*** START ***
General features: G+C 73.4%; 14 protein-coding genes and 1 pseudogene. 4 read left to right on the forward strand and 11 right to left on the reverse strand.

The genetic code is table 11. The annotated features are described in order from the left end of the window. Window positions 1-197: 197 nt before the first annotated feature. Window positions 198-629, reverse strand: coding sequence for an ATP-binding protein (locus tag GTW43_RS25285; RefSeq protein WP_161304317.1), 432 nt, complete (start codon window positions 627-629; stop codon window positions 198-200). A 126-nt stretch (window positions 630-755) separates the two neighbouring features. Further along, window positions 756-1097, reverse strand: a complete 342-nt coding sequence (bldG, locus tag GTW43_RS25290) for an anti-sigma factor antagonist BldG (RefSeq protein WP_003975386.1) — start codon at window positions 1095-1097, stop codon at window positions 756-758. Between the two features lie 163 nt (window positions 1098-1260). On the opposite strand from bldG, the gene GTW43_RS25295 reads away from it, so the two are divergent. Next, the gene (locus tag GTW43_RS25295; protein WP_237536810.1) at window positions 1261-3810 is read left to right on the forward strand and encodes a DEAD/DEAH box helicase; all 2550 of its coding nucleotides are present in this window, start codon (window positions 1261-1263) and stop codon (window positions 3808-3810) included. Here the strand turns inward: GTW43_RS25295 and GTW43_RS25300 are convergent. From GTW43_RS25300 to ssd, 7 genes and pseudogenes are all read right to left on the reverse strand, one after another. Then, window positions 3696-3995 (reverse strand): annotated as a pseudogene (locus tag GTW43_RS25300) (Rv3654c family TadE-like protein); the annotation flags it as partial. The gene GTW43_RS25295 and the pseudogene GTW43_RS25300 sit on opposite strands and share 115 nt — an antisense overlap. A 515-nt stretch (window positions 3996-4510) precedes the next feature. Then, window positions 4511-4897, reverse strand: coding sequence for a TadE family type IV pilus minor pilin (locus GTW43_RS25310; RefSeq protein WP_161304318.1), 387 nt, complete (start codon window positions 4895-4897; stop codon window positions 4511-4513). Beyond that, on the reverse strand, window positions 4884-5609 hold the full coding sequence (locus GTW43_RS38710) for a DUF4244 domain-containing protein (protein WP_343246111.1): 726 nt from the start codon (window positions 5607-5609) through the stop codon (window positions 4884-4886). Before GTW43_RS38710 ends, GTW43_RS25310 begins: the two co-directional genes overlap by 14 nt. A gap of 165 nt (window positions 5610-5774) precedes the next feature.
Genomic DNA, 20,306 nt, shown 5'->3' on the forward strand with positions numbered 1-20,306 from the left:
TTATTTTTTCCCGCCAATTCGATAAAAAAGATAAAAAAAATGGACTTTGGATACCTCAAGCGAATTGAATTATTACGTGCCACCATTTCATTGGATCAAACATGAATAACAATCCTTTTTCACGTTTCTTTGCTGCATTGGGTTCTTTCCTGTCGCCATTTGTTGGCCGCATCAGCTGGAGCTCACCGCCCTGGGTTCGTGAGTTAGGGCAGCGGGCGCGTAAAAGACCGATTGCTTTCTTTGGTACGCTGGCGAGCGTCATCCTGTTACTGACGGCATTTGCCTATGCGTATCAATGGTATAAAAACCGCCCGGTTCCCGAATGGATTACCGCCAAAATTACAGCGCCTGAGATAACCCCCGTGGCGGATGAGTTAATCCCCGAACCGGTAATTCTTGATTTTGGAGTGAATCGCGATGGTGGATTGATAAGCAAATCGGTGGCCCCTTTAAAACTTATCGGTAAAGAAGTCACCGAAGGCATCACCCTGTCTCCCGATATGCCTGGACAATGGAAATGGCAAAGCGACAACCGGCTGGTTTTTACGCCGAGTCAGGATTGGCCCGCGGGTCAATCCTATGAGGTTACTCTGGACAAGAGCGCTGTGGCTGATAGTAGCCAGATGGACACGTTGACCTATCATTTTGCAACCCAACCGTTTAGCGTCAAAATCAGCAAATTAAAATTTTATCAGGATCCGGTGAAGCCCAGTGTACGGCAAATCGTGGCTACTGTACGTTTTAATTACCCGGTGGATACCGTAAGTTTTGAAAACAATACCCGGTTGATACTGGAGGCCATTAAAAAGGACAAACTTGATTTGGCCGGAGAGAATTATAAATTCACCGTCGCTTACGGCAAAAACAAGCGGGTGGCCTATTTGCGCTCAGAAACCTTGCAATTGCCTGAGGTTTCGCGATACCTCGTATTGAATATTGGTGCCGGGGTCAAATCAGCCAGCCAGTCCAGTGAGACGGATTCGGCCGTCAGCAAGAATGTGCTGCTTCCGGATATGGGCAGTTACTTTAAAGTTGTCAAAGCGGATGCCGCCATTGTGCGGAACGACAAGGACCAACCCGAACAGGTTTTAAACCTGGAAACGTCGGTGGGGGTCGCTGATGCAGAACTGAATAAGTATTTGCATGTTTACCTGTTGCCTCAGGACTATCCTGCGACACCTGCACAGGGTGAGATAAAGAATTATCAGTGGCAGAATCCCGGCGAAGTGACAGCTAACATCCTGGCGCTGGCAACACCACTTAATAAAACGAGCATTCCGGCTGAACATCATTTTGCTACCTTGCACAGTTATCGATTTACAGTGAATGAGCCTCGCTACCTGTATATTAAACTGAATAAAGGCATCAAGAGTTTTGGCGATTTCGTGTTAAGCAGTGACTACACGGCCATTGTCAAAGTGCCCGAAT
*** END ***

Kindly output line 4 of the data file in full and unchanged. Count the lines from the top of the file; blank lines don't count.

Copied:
TTATTTTTTCCCGCCAATTCGATAAAAAAGATAAAAAAAATGGACTTTGGATACCTCAAGCGAATTGAATTATTACGTGCCACCATTTCATTGGATCAAACATGAATAACAATCCTTTTTCACGTTTCTTTGCTGCATTGGGTTCTTTCCTGTCGCCATTTGTTGGCCGCATCAGCTGGAGCTCACCGCCCTGGGTTCGTGAGTTAGGGCAGCGGGCGCGTAAAAGACCGATTGCTTTCTTTGGTACGCTGGCGAGCGTCATCCTGTTACTGACGGCATTTGCCTATGCGTATCAATGGTATAAAAACCGCCCGGTTCCCGAATGGATTACCGCCAAAATTACAGCGCCTGAGATAACCCCCGTGGCGGATGAGTTAATCCCCGAACCGGTAATTCTTGATTTTGGAGTGAATCGCGATGGTGGATTGATAAGCAAATCGGTGGCCCCTTTAAAACTTATCGGTAAAGAAGTCACCGAAGGCATCACCCTGTCTCCCGATATGCCTGGACAATGGAAATGGCAAAGCGACAACCGGCTGGTTTTTACGCCGAGTCAGGATTGGCCCGCGGGTCAATCCTATGAGGTTACTCTGGACAAGAGCGCTGTGGCTGATAGTAGCCAGATGGACACGTTGACCTATCATTTTGCAACCCAACCGTTTAGCGTCAAAATCAGCAAATTAAAATTTTATCAGGATCCGGTGAAGCCCAGTGTACGGCAAATCGTGGCTACTGTACGTTTTAATTACCCGGTGGATACCGTAAGTTTTGAAAACAATACCCGGTTGATACTGGAGGCCATTAAAAAGGACAAACTTGATTTGGCCGGAGAGAATTATAAATTCACCGTCGCTTACGGCAAAAACAAGCGGGTGGCCTATTTGCGCTCAGAAACCTTGCAATTGCCTGAGGTTTCGCGATACCTCGTATTGAATATTGGTGCCGGGGTCAAATCAGCCAGCCAGTCCAGTGAGACGGATTCGGCCGTCAGCAAGAATGTGCTGCTTCCGGATATGGGCAGTTACTTTAAAGTTGTCAAAGCGGATGCCGCCATTGTGCGGAACGACAAGGACCAACCCGAACAGGTTTTAAACCTGGAAACGTCGGTGGGGGTCGCTGATGCAGAACTGAATAAGTATTTGCATGTTTACCTGTTGCCTCAGGACTATCCTGCGACACCTGCACAGGGTGAGATAAAGAATTATCAGTGGCAGAATCCCGGCGAAGTGACAGCTAACATCCTGGCGCTGGCAACACCACTTAATAAAACGAGCATTCCGGCTGAACATCATTTTGCTACCTTGCACAGTTATCGATTTACAGTGAATGAGCCTCGCTACCTGTATATTAAACTGAATAAAGGCATCAAGAGTTTTGGCGATTTCGTGTTAAGCAGTGACTACACGGCCATTGTCAAAGTGCCCGAAT